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Institution : University of Geneva
Discipline : Psychology
Thesis topic : My research focuses on the role of relevance detection in emotional learning by testing whether stimuli detected and appraised as highly relevant to the organism's goals benefit from faster and more persistent learning than stimuli with less relevance.
Supervisor : D. Sander
I graduated from University of Geneva with a Master of Science in affective and cognitive psychology in June 2014. My Master’s thesis, conducted under the supervision of Dr. Tobias Brosch, focused on the role of self-relevance in fear learning.
From March 2012 to February 2015, I was employed by the Swiss Center for Affective Sciences and the Laboratory for the study of Emotion Elicitation and Expression (E3Lab), first as a research auxiliary, and then as a research assistant.
Currently, I am a PhD candidate under the supervision of Prof. David Sander and Prof. Gilles Pourtois. I am financed by a Doc.CH grant from the Swiss National Science Foundation to conduct my doctoral thesis.
March 2015 - present: PhD in Psychology (Advisors: Prof. David Sander & Prof. Gilles Pourtois), University of Geneva, Switzerland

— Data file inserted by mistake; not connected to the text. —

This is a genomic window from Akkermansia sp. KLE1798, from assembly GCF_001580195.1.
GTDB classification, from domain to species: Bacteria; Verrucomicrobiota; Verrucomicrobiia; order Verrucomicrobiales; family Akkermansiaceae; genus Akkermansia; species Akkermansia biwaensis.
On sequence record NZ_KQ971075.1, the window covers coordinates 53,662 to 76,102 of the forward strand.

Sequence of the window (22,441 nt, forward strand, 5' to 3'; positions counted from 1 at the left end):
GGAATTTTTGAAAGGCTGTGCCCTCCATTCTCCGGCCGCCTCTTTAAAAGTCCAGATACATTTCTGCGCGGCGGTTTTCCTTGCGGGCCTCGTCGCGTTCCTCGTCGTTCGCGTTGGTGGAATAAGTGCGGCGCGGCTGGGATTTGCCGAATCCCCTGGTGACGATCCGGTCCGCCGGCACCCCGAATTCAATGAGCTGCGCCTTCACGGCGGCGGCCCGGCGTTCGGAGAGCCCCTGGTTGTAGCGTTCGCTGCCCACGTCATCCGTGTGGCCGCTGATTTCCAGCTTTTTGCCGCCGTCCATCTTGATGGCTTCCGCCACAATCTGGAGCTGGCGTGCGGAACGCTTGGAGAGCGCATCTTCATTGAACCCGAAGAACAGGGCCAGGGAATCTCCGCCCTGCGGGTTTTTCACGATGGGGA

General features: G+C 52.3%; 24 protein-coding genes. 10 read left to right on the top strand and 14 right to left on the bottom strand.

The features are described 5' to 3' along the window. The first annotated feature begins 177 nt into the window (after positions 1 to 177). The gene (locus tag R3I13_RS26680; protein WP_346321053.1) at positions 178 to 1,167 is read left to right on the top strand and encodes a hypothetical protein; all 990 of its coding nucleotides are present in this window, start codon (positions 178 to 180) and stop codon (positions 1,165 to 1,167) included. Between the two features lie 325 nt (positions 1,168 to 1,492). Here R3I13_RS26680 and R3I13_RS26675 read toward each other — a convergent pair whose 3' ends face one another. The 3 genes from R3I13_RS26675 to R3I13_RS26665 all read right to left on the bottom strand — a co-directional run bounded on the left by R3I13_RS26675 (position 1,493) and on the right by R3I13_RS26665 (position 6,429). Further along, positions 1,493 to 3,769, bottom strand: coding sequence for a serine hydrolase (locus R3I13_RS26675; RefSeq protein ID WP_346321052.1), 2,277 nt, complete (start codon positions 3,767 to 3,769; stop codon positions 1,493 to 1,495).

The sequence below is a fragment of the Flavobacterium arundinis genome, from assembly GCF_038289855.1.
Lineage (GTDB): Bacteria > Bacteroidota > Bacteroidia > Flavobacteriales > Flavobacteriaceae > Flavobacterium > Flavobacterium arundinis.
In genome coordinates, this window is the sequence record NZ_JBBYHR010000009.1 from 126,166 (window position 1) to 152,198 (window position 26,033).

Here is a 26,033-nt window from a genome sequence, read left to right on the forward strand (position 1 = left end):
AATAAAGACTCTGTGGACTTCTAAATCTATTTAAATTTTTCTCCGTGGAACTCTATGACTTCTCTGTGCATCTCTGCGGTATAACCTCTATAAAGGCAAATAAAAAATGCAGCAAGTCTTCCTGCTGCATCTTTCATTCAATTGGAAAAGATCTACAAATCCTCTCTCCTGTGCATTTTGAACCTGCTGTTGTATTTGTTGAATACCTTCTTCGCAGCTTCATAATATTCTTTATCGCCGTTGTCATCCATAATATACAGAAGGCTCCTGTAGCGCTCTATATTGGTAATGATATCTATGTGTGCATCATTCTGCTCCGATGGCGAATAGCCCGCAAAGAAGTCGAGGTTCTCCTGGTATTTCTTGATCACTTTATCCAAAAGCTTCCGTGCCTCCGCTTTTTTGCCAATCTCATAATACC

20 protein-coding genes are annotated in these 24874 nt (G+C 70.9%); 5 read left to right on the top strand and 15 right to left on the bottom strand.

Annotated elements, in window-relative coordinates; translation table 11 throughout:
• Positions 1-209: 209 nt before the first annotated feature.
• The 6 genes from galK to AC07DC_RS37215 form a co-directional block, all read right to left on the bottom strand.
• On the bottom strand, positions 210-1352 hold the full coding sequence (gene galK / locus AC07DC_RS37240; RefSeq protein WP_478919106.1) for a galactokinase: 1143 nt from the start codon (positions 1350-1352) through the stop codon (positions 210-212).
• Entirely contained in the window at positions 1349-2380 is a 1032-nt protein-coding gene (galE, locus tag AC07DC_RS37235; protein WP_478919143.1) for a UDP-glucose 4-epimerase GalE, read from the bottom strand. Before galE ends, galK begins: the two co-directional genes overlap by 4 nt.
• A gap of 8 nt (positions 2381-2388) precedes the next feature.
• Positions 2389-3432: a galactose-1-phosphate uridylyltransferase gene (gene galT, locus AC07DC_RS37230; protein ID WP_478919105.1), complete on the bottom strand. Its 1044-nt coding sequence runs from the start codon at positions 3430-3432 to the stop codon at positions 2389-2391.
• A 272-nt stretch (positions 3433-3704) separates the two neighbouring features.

September 2012 - June 2014: MSc in Affective and Cognitive Psychology, University of Geneva, Switzerland
September 2009 - June 2012: BSc in Psychology, University of Geneva, Switzerland
My research focuses on the psychological mechanisms underlying emotional learning. More specifically, I aim at investigating the role of relevance detection in emotional learning by testing whether stimuli detected and appraised as highly relevant to the organism's goals, needs, values, and/or well-being benefit from faster and more persistent learning than stimuli with less relevance. In this perspective, I use behavioral, psychophysiological, and electroencephalography methods to study the learning of stimuli with high relevance compared with stimuli with less relevance both in aversive and appetitive conditioning paradigms.